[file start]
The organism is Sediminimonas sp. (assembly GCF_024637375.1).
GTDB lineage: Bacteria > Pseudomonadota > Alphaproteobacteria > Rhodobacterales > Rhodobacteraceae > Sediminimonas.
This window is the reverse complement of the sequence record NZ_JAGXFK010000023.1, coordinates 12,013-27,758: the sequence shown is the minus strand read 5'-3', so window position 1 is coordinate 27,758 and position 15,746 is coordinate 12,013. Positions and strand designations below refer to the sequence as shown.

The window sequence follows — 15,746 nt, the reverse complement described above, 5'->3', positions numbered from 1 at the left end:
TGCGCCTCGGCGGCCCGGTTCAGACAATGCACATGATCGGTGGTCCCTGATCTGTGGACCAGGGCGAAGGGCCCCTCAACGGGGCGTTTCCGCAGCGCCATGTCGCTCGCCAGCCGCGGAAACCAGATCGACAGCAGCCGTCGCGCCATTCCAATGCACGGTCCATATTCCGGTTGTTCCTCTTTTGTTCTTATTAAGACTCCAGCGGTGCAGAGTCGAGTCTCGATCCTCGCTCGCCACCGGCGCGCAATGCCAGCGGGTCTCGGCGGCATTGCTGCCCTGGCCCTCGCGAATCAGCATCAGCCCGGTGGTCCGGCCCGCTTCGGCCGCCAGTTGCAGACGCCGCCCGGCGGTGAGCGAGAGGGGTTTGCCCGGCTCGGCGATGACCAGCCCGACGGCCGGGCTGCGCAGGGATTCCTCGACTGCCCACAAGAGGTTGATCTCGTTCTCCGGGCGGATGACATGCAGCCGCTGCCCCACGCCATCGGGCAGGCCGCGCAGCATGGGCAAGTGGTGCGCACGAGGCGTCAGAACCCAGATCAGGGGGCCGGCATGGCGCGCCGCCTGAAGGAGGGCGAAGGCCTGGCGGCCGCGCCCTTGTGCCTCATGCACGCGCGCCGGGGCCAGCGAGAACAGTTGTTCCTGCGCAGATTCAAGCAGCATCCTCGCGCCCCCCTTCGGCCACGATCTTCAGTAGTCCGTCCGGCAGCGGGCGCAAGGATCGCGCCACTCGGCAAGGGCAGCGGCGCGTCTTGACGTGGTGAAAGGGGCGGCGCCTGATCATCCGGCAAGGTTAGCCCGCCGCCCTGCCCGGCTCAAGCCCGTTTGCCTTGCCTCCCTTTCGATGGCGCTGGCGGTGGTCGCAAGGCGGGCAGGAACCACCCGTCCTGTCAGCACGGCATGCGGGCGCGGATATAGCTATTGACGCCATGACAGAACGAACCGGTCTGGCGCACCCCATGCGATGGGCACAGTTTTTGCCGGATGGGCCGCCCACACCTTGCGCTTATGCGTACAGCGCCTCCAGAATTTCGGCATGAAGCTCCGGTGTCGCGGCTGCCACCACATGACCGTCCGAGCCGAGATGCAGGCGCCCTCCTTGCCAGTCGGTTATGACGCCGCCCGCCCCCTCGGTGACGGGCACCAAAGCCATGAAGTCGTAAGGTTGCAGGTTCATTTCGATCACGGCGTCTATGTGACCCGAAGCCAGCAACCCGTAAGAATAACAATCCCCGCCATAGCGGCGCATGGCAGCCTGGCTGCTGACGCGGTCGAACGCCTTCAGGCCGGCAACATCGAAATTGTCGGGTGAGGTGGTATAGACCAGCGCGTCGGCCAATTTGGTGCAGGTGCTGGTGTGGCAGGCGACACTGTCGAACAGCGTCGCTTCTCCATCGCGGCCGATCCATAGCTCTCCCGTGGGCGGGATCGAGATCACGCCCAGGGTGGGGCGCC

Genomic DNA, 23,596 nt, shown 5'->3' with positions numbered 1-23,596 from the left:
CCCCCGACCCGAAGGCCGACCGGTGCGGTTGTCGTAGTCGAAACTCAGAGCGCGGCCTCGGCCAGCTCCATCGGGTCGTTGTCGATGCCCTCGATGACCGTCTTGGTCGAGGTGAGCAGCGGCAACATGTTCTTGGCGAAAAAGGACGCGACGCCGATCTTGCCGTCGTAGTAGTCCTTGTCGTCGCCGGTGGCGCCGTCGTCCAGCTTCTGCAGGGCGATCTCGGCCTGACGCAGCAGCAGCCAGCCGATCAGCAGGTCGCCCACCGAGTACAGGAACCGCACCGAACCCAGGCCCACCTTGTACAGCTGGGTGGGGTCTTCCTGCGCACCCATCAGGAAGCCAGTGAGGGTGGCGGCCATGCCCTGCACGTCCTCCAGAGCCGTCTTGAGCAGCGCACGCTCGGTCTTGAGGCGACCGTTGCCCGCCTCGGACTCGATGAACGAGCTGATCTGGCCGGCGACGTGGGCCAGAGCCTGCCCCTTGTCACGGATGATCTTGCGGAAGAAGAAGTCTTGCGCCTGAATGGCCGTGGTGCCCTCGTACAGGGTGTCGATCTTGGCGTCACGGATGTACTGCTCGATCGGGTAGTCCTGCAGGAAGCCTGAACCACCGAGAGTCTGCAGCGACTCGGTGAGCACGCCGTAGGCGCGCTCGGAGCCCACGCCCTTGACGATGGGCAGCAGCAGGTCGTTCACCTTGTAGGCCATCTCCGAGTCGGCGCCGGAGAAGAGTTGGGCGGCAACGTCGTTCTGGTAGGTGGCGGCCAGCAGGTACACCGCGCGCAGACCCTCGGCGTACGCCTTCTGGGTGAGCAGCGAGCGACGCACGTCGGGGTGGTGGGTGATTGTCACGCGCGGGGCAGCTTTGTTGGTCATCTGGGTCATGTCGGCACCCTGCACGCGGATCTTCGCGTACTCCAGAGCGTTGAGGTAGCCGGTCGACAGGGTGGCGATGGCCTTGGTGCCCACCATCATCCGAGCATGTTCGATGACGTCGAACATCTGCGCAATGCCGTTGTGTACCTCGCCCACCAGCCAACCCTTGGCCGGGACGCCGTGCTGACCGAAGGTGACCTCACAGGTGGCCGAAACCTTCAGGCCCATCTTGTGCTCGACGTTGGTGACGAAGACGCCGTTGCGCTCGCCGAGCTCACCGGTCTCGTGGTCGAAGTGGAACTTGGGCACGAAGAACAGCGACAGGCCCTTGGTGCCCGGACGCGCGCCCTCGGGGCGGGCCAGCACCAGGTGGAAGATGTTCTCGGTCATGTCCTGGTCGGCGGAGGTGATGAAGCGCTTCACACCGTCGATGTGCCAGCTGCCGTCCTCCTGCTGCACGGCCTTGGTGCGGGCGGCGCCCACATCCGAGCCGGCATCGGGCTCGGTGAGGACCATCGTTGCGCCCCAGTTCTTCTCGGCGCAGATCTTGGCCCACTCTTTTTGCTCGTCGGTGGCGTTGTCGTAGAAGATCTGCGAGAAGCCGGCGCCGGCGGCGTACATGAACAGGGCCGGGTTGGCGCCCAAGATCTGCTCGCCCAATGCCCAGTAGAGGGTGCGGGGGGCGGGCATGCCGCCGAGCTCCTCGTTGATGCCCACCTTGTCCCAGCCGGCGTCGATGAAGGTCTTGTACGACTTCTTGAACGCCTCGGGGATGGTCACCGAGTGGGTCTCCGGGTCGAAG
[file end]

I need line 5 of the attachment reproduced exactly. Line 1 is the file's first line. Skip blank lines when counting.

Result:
TGCGCCTCGGCGGCCCGGTTCAGACAATGCACATGATCGGTGGTCCCTGATCTGTGGACCAGGGCGAAGGGCCCCTCAACGGGGCGTTTCCGCAGCGCCATGTCGCTCGCCAGCCGCGGAAACCAGATCGACAGCAGCCGTCGCGCCATTCCAATGCACGGTCCATATTCCGGTTGTTCCTCTTTTGTTCTTATTAAGACTCCAGCGGTGCAGAGTCGAGTCTCGATCCTCGCTCGCCACCGGCGCGCAATGCCAGCGGGTCTCGGCGGCATTGCTGCCCTGGCCCTCGCGAATCAGCATCAGCCCGGTGGTCCGGCCCGCTTCGGCCGCCAGTTGCAGACGCCGCCCGGCGGTGAGCGAGAGGGGTTTGCCCGGCTCGGCGATGACCAGCCCGACGGCCGGGCTGCGCAGGGATTCCTCGACTGCCCACAAGAGGTTGATCTCGTTCTCCGGGCGGATGACATGCAGCCGCTGCCCCACGCCATCGGGCAGGCCGCGCAGCATGGGCAAGTGGTGCGCACGAGGCGTCAGAACCCAGATCAGGGGGCCGGCATGGCGCGCCGCCTGAAGGAGGGCGAAGGCCTGGCGGCCGCGCCCTTGTGCCTCATGCACGCGCGCCGGGGCCAGCGAGAACAGTTGTTCCTGCGCAGATTCAAGCAGCATCCTCGCGCCCCCCTTCGGCCACGATCTTCAGTAGTCCGTCCGGCAGCGGGCGCAAGGATCGCGCCACTCGGCAAGGGCAGCGGCGCGTCTTGACGTGGTGAAAGGGGCGGCGCCTGATCATCCGGCAAGGTTAGCCCGCCGCCCTGCCCGGCTCAAGCCCGTTTGCCTTGCCTCCCTTTCGATGGCGCTGGCGGTGGTCGCAAGGCGGGCAGGAACCACCCGTCCTGTCAGCACGGCATGCGGGCGCGGATATAGCTATTGACGCCATGACAGAACGAACCGGTCTGGCGCACCCCATGCGATGGGCACAGTTTTTGCCGGATGGGCCGCCCACACCTTGCGCTTATGCGTACAGCGCCTCCAGAATTTCGGCATGAAGCTCCGGTGTCGCGGCTGCCACCACATGACCGTCCGAGCCGAGATGCAGGCGCCCTCCTTGCCAGTCGGTTATGACGCCGCCCGCCCCCTCGGTGACGGGCACCAAAGCCATGAAGTCGTAAGGTTGCAGGTTCATTTCGATCACGGCGTCTATGTGACCCGAAGCCAGCAACCCGTAAGAATAACAATCCCCGCCATAGCGGCGCATGGCAGCCTGGCTGCTGACGCGGTCGAACGCCTTCAGGCCGGCAACATCGAAATTGTCGGGTGAGGTGGTATAGACCAGCGCGTCGGCCAATTTGGTGCAGGTGCTGGTGTGGCAGGCGACACTGTCGAACAGCGTCGCTTCTCCATCGCGGCCGATCCATAGCTCTCCCGTGGGCGGGATCGAGATCACGCCCAGGGTGGGGCGCC